Saturday, November 21, 2009
I got there probably toward the beginning of the break. They came back on a little after 10:15. They didn't realize they were scheduled to play til 11:45, so they went back to some of the material from the 1st set as well as some unplanned material. Lucky me who missed the 1st set!
It was awesome. 2 guitars and a bass. For the most part, I didn't miss the drums. I can at least say it wasn't a big deal they weren't there and the music was awesome. I'm glad it was an extra-long set. I loved the planned portion of the set. It was enough. It was a little more mellow than the unplanned portion. It made it difficult to tear myself away a little after 11:30.
The other guitar had an electric and a pedal steel. It was an upright bass. It was really great, and I love this trio.
Thursday, Nov. 19th. DW Trio with Jeff Hanley on bass and Rich Hinman on guitar/pedal steel at La Lanterna. 3rd and MacDougal.
Thursday, November 19, 2009
JAMES WEIDMAN'S THREE WORLDS ENSEMBLE
- Ray Anderson – trombone
Marty Ehrlich – alto sax, clarinet
Jay Hoggard – vibes
James Weidman – piano
Brad Jones – bass
Francisco Mela – drums
Three Worlds is James Weidman’s fourth album as a leader, and its original compositions, striking arrangements, and spirited execution combine to demonstrate his mastery of the art of jazz. Tonight at Jazz Standard, an all-star septet will enable James to deploy the various lineups featured on Three Worlds, from the trio arrangement of the timeless African-American spiritual “Joshua Fit The Battle Of Jericho” to exuberant ensemble performances like “Razz 2.0.” James Weidman has been a valued sideman and accompanist in many settings over the past 20 years, from Abbey Lincoln and Steve Coleman to Kevin Mahogany and Joe Lovano. Three Worlds is an important marker of his growing significance as a bandleader and composer
Wednesday, November 18, 2009
This show was a great one to make the realization. I can't remember enough details to give a good detailed write-up. I'll just make an attempt to give the dribs and drabs I do remember. I recall being very pleased from start to finish.
It started with a great drum solo by Billy. Chris and John came out soon enough with Chris on an electric bass. At some point in the first set, they invited Eddie Bobé to sit in on the timbales and small congas. That was great. It also allowed me to again appreciate how well the 3 know each other and how they create together. Of course, I have very few of their CDs, so I don't know what's a song or even what's been played how many times before. That's one of the things that makes them so great, its all awesome without any familiarity.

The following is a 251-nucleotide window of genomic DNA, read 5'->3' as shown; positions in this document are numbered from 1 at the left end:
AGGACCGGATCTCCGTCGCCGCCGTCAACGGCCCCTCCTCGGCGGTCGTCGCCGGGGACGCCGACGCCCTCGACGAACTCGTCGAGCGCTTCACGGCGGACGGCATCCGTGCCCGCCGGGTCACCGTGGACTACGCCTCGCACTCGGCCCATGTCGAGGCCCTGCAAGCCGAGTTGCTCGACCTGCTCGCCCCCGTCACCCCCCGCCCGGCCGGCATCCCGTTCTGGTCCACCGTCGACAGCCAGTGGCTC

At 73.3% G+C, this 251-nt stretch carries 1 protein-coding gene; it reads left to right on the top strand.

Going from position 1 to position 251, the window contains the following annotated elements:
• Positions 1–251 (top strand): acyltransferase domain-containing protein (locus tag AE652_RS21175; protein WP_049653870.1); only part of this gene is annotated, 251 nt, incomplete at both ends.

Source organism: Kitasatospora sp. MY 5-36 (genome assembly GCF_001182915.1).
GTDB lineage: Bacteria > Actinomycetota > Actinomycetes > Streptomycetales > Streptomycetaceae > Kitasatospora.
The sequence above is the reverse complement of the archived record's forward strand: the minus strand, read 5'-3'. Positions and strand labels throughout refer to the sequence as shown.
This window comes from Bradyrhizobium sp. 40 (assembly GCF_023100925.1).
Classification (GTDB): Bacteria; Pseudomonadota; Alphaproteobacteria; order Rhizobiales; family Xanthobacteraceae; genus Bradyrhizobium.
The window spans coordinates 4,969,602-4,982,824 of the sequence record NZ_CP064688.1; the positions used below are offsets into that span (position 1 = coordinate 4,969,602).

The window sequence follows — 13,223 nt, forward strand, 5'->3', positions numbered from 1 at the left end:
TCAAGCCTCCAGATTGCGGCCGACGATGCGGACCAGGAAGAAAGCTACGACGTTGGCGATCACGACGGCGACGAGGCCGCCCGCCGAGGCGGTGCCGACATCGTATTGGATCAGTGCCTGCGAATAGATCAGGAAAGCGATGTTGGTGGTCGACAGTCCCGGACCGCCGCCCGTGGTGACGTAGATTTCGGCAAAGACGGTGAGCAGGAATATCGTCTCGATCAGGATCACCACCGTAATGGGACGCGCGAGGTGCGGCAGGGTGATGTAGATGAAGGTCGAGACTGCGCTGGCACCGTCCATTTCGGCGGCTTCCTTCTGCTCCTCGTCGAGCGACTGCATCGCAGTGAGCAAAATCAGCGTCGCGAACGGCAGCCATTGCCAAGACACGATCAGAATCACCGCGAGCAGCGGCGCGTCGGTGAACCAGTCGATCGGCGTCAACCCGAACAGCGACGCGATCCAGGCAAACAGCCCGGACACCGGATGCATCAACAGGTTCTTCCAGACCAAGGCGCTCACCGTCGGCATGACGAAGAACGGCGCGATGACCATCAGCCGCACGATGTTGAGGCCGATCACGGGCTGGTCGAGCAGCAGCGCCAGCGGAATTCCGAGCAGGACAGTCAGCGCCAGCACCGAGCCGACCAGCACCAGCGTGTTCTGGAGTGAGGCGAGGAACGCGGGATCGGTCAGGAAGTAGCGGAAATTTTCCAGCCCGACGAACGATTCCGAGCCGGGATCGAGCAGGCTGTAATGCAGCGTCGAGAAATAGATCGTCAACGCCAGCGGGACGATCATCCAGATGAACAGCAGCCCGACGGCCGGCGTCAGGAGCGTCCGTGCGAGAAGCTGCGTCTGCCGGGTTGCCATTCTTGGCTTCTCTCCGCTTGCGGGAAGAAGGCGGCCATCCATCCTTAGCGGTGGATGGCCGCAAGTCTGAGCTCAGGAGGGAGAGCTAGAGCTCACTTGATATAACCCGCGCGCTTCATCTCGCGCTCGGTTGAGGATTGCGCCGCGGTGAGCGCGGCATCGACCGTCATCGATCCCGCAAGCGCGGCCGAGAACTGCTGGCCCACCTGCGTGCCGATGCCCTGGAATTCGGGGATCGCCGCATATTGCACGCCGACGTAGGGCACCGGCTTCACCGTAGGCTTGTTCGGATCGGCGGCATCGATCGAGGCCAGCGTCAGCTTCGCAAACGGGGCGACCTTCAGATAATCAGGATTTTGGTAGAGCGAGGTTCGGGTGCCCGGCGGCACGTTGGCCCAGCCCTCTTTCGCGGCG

I don't remember many specifics in the 2nd set, aside from loving it. Each of them had me super appreciating them at different times.
Yes, I love this band!
So, I got online sometime in the past couple of weeks and selected a matinee that looked like it would work. This solves a lot of the commitment issues because there's not as much sacrificing during the day. Plus, I love getting down in the afternoon.
It was awesome! Fantastic! I hope to get there at least once more, hopefully a couple more time. Forget it's a Broadway show, or a show period. It's an awesome concert where you get great insight into the great . I've been wanting to explore and learn about him for a long time, but hadn't taken the time yet. I love getting it through a medium that delivers in a few hours. Its also better than a film because you get the live music experience to boot.
It is so well done. The band slowly started jamming before showtime, which was an enjoyable way to begin. They then did their best to make it like we were at the Nigerian club, Shrine, where Fela always came back to. It was in a bad neighborhood, and he attracted press and the Army.
The music and dancing was phenomenal. I also left knowing a lot more about Fela's life and who he was. They even gave us the words to the songs and some clips in a very tasteful manner in the top portion on the backdrop.
I loved the Break It Down portion where they showed us in simple terms how Fela created afro-beat. He came up with the drum style and the guitar style. They showed us what music influenced him.
I left feeling satisfied I got a great show. I was enriched with insight into Fela. I also left hungry to go a little deeper. I think it was perfect for a first foray. I have a good base now, in addition to the CDs I own, for more exploration. I should start with seeing this again.
He played sax for most of it. The were awesome. When Charles went to the piano, Thomas mainly played percussion. He had this really cool thing I never saw before. It looked like a bunch of wooden squares strung together and I like the sound it makes. The bass solo was awesome. There was also some avant-call-and-response, playing somewhat simultaneously, between the piano and the drums. I think a new alliance was formed that night.
Charles finished up on the sax.
It was a good choice on my part, if I was only going to do 1 set of music.
Monday, November 16, 2009
There were a number of people there, but it was only about 1/4 full.
I got there at 10:30ish and they were on. It was awesome. The music was somewhat melancholy, but there was also a variety. It was all new music. Eszter played melodica, violin, and sang some songs. That first one she and Ribot were both singing in French.
It was absolutely fantastic. I was going to leave early, and I couldn't. They did a 1 hour set and then an encore.